Nova Scotia Home for Colored Children inquiry to present final report by end of June

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WATCH: The working group tasked with discussing the abuses at a Nova Scotia orphanage has released its second report. Jeremy Keefe has the details – Apr 5, 2019

The only black member of the Nova Scotia cabinet was moved to tears Friday as he stood in the legislature to announce that a gut-wrenching, three-year inquiry into abuse at an orphanage for black children had entered its final phase.

Tony Ince, minister of African Nova Scotian affairs, had to pause and take a deep breath before tabling an interim report that spells out the actions the government has already taken to combat systemic racism.

“I apologize for the delay,” he said, his voice breaking, as Premier Stephen McNeil turned in his seat and offered a supportive fist bump. “I didn’t expect it to affect me this way.”

READ MORE: Systemic racism still a problem for survivors of NS Home for Colored Children, report finds

Ince said the public inquiry has provided the government with the opportunity to “build relationships, to listen, to learn and to understand in a way that puts children and family first.”

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“In order to create meaningful change for Nova Scotians and especially African Nova Scotians, we must continue to address inequity, systemic racism and discrimination in all institutions across the province.”

The Nova Scotia Home for Colored Children opened in 1921 and was initially seen as a significant achievement by the African Nova Scotian community. But the institution has since become a symbol of the province’s ongoing struggle with racial discrimination.

After the home was closed in the 1980s, residents started to come forward to say they suffered physical, psychological and sexual abuse over several decades, prompting class-action lawsuits, a formal apology from McNeil in 2014 and an eventual settlement worth $34 million.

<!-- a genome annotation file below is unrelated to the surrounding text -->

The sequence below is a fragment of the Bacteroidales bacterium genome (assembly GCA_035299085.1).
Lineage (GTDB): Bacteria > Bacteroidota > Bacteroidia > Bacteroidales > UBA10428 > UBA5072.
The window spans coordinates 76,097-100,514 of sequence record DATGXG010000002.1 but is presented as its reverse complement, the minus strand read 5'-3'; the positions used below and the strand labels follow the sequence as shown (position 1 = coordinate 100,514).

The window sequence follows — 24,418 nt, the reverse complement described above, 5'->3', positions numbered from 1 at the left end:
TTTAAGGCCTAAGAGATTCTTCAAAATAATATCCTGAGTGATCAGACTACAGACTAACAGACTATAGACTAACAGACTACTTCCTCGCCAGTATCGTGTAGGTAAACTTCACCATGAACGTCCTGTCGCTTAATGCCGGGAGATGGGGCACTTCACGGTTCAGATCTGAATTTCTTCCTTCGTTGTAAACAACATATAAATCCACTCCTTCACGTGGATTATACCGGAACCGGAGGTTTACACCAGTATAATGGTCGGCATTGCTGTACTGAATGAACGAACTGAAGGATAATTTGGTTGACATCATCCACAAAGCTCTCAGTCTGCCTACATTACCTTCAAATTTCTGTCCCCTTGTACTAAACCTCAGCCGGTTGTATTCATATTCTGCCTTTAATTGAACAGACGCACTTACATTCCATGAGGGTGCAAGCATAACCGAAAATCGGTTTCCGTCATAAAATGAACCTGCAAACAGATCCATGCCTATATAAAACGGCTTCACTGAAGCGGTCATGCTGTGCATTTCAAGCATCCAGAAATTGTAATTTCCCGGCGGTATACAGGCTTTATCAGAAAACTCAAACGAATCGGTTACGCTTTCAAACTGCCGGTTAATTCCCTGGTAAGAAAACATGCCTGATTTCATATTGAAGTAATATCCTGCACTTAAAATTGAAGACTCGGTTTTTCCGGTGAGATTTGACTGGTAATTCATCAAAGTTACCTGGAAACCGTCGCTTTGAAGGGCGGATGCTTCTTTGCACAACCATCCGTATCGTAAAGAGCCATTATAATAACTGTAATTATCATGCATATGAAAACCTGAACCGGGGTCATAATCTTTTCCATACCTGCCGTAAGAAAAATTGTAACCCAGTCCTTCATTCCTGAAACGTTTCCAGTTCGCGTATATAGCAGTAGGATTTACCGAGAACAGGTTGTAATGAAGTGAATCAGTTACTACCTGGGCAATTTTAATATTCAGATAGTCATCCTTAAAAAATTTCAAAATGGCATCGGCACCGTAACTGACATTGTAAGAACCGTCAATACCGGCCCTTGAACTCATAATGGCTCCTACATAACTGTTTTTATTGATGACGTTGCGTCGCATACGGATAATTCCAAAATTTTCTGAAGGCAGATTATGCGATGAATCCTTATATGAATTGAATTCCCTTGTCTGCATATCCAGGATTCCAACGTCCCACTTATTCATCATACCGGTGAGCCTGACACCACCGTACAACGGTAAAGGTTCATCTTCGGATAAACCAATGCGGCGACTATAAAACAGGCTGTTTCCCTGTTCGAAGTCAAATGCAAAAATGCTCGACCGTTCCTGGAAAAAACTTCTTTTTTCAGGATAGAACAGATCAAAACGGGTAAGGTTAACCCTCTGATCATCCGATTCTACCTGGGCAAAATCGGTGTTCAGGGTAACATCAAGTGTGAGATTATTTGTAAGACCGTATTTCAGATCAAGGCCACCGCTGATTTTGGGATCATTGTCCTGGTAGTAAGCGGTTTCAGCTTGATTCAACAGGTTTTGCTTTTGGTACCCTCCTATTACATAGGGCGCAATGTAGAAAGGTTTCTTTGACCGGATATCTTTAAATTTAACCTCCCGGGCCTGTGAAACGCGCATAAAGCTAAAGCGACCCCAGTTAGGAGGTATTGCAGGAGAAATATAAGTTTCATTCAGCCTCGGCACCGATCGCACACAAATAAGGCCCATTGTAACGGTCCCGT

The premier established the Nova Scotia Home for Colored Children Restorative Inquiry in 2015.

It has already produced a number of reports, including the one released Friday, and the premier confirmed its final report and recommendations will be submitted by the end of June, once it has completed its last phase: planning and action.

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“We have come to understand the important place the home has in African Nova Scotian history and culture,” McNeil told the legislature.

“This story is one of institutional and systemic failure to provide care, a failure to meet human needs and how this failure reflects and contributes to the context of systemic racism.”

A report issued in January 2018 found that a culture of silence and shame allowed the abuse to persist, and it said racism in Nova Scotia continues to breed mistrust and fear of public agencies.

The latest report says the provincial government has expanded a program aimed at keeping children with their families and is providing more financial assistance to families to prevent children at risk from coming into care.

A new program called Alternative Family Care has offered financial assistance and other supports to 290 children and their families since December.

“This assistance helps to reduce the stress on a parent or guardian who is unable to care for their children financially,” the report says.

“Knowing that their children are being supported at home, parents or guardians can focus on getting the help they need to solve the problems that put their children at risk of being taken into care.”

As well, a new “restorative initiatives unit” has been established within the Justice Department, and the Office of African Nova Scotian Affairs has been expanded to provide more outreach.

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Tony Smith, a former resident of the Halifax-area orphanage and co-chairman of the inquiry’s steering committee, said he was encouraged by the changes.

“There have been things done in real time … and I’ve seen attitudes change,” he said. “I’ve seen people’s willingness to change the culture.”

In particular, he said the government appears to have learned that its departments and agencies have too often operated in isolated “silos,” which has alienated them from the people they are intended to serve.

“They’ve already started that movement (to change), but it’s going to take time,” he said. “We never believed as former residents that we would ever see this and that our voices would matter.”

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